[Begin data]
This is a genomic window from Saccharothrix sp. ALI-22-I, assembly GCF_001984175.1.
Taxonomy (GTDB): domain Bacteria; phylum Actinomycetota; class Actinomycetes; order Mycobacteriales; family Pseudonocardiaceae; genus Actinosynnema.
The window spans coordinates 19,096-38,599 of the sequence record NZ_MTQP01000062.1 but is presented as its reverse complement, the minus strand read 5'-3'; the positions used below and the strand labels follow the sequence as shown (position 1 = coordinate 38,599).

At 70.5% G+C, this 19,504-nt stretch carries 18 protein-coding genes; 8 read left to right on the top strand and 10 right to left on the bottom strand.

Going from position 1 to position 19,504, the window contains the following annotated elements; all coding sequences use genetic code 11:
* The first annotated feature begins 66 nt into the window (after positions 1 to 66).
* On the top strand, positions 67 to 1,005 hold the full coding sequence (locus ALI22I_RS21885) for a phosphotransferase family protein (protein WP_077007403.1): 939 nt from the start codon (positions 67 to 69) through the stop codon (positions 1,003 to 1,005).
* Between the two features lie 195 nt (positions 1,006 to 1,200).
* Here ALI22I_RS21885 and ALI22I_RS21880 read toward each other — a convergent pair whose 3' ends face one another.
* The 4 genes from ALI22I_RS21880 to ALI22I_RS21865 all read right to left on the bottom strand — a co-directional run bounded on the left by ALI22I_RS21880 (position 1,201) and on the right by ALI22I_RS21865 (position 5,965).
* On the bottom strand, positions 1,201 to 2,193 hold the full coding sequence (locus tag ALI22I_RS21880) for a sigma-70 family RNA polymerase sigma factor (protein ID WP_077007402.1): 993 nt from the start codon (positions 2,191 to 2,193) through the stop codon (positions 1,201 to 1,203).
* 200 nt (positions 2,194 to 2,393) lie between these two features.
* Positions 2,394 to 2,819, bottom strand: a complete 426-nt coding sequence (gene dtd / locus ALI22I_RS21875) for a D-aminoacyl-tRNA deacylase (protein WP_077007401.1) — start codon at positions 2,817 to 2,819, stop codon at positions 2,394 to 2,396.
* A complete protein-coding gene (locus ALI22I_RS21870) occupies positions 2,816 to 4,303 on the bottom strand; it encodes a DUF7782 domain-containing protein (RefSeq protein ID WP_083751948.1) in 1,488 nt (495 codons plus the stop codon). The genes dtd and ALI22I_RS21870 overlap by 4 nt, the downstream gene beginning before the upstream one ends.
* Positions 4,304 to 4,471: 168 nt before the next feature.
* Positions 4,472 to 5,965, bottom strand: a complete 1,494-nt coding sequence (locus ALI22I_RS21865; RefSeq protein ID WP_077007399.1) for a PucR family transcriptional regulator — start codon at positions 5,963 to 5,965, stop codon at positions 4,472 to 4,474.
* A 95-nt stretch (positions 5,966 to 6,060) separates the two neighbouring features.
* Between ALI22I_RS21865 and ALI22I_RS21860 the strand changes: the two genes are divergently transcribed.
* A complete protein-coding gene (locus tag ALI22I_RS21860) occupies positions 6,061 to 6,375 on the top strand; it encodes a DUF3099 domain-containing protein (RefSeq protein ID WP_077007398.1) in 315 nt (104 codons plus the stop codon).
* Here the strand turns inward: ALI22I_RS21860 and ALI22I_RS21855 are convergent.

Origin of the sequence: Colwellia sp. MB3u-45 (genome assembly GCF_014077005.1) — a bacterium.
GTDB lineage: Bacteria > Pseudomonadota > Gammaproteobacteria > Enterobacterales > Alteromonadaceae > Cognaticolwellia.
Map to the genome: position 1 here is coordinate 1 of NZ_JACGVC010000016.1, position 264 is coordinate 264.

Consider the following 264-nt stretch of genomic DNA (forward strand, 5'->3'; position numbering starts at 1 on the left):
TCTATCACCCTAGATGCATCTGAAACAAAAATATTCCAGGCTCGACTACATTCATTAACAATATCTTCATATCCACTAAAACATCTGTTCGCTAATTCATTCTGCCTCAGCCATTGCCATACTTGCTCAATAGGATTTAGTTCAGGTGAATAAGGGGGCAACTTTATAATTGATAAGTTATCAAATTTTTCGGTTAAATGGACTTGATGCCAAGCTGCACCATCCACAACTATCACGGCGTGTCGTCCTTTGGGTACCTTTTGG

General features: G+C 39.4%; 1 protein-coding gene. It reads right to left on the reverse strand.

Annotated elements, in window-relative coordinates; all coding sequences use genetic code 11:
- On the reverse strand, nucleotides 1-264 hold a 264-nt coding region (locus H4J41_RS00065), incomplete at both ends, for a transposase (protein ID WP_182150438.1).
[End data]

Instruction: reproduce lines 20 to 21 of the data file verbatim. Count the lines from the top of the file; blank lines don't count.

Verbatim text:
* Here the strand turns inward: ALI22I_RS21860 and ALI22I_RS21855 are convergent.

Origin of the sequence: Colwellia sp. MB3u-45 (genome assembly GCF_014077005.1) — a bacterium.